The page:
The scientific consensus, however, has no equivalent political agreement. Instead, rejection of the link between human activity and climate change has become a near-universal stance in the Republican Party.
All this puts science teachers in an awkward position: Scientists insist that teaching the controversy — and not the consensus — is a dereliction of duty and a propagation of falsehood. But a powerful conservative coalition opposes any effort to standardize a consensus curriculum, and they've had success in blocking such a standard from taking effect.
The end result: a patchwork of climate instruction guidelines that largely leaves teachers to their own devices, facilitating massive disparities in global-warming education from school to school and state to state.
"There's a lot of variability in how this is taught right now," said Minda Berbeco, the National Center for Science Education's programs and policy director. "What's really troubling is a lot of students are not receiving accurate scientific information."
An effort to change that is under way, but has so far faced significant headwinds in a handful of red states. Last year, a coalition of scientists and educators released a set of academic standards for kindergarten through 12th grade that require schools to teach the scientific consensus on man-made global warming.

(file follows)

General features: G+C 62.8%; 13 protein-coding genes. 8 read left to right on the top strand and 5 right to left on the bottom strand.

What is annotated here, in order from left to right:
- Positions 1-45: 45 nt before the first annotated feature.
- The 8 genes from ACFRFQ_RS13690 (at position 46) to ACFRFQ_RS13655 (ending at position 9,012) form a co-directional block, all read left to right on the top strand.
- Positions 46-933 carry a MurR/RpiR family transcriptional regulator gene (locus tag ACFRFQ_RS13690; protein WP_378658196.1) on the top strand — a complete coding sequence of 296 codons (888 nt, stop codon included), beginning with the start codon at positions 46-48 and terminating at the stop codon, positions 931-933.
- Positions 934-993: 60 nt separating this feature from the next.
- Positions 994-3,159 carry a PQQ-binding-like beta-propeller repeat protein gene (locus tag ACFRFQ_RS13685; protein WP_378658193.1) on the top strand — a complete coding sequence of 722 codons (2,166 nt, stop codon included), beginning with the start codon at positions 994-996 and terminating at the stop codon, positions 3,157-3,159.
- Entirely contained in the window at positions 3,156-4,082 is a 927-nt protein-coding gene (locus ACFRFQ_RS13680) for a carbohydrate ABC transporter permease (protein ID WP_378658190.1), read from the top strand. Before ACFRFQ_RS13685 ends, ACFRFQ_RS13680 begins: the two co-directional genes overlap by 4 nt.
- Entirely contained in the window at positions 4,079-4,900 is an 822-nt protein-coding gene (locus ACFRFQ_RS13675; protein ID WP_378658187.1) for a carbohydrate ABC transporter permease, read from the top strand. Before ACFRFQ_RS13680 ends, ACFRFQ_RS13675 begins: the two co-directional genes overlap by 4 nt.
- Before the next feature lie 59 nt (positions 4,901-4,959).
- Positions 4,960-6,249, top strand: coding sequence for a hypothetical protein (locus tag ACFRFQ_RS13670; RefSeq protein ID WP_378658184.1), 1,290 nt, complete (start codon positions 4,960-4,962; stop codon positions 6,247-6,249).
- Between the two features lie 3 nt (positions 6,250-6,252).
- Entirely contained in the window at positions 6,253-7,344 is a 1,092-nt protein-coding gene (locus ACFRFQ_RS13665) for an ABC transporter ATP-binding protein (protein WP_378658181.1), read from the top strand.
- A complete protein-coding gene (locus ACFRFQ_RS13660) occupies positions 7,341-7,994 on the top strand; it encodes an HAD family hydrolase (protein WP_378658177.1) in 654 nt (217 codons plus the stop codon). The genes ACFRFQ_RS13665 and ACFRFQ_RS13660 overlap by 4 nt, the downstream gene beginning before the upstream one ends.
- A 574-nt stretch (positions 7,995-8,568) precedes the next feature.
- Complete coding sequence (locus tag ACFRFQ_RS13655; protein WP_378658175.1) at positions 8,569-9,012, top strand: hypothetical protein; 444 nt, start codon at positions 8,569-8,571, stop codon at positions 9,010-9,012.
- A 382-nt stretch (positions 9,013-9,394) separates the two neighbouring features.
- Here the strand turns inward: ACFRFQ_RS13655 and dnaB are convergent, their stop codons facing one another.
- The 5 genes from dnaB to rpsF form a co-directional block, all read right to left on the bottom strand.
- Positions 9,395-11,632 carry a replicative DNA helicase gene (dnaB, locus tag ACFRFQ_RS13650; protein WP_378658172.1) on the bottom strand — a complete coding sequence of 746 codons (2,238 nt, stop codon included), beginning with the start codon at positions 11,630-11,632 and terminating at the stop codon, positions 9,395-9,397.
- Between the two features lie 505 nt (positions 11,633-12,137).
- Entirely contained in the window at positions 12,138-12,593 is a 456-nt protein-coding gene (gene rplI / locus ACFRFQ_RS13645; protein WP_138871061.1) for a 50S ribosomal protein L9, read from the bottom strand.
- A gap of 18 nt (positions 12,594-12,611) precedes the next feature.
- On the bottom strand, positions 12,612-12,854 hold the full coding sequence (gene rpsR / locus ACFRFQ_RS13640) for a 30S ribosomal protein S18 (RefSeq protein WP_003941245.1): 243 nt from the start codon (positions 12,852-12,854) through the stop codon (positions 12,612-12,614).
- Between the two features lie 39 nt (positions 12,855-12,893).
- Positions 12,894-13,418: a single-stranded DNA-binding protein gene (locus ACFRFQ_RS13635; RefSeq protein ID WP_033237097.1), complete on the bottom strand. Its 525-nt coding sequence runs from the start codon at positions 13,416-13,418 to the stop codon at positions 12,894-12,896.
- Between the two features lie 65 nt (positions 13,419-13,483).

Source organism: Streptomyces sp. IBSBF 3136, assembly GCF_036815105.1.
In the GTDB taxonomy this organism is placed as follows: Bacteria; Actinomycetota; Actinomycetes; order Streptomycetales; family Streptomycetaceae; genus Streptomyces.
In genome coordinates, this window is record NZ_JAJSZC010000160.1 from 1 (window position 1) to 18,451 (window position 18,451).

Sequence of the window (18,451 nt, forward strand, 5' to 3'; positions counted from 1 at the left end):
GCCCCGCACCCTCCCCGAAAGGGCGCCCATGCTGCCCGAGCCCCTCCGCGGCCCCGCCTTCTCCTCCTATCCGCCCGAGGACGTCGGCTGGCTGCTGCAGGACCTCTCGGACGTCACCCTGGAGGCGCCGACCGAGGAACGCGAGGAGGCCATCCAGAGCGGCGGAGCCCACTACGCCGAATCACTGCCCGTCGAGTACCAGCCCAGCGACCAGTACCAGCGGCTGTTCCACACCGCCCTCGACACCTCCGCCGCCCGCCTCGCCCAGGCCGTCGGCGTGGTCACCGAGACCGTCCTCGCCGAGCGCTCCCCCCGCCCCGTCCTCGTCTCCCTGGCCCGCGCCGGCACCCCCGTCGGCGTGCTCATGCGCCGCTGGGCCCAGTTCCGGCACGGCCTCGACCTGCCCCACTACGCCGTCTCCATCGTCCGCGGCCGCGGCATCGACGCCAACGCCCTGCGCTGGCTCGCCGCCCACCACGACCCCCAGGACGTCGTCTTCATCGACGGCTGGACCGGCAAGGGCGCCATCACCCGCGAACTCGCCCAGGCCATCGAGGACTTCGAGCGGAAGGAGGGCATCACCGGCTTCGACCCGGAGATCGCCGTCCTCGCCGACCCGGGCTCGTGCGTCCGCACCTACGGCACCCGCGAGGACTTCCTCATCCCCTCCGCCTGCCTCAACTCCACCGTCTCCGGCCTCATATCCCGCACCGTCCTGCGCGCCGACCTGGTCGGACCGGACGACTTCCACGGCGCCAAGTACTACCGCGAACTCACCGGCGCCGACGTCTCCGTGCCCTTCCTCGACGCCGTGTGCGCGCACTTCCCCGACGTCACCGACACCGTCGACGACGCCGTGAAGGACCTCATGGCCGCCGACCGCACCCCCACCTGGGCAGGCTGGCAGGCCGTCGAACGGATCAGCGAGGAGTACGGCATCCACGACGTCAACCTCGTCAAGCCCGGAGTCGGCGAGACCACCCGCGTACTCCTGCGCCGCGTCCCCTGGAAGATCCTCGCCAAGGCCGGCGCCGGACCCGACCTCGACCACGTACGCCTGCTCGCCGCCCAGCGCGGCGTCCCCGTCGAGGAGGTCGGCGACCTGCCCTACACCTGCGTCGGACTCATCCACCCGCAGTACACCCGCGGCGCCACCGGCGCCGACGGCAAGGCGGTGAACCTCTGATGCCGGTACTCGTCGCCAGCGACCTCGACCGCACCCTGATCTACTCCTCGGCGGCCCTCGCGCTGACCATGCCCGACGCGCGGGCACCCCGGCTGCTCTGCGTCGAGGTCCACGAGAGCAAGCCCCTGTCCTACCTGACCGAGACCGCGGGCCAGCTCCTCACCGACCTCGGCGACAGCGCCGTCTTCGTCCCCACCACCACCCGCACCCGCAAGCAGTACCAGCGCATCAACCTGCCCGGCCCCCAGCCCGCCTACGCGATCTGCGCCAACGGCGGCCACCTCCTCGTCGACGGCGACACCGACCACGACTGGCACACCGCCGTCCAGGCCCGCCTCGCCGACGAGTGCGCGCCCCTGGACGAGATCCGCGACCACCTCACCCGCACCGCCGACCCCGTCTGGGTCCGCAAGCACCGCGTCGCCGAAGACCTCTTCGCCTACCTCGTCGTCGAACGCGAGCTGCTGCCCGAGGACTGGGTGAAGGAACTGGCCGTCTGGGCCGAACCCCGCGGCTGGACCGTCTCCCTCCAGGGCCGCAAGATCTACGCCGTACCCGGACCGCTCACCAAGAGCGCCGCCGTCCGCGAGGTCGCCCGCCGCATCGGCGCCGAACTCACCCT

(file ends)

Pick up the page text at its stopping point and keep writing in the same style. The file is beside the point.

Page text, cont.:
That academic framework — known as the Next Generation Science Standards — has won praise from high-profile scientific organizations like the American Association for the Advancement of Science and the American Meteorological Society. They say teaching the consensus is crucial, especially as global warming begins to intensify.
Conservative organizations with tea-party ties, however, oppose the standards, particularly the part that deals with global warming. Truth in American Education, a network of tea-party and conservative groups, has come out against them. A researcher with Heartland Institute, a think tank that promotes global-warming skepticism, said the guidelines "impose alarmist global-warming ideas on children," and conservative advocacy organization the Wyoming Liberty Group said they "drive an eco-agenda."
The standards have so far been adopted in 11 states: California, Delaware, Kansas, Kentucky, Illinois, Maryland, Nevada, Oregon, Rhode Island, Vermont, and Washington, along with the District of Columbia.
But elsewhere, the academic framework has been rejected. In March, Wyoming lawmakers blocked its adoption. Two months later, an Oklahoma House committee voted to prevent it from taking effect. And South Carolina's Legislature passed a measure to prohibit the guidelines in the state before they had even been made final.
While the fight drags on, most of the existing standards that mention global warming provide little to no direction as to how it should be taught. And some make it exceedingly easy for educators to teach the controversy.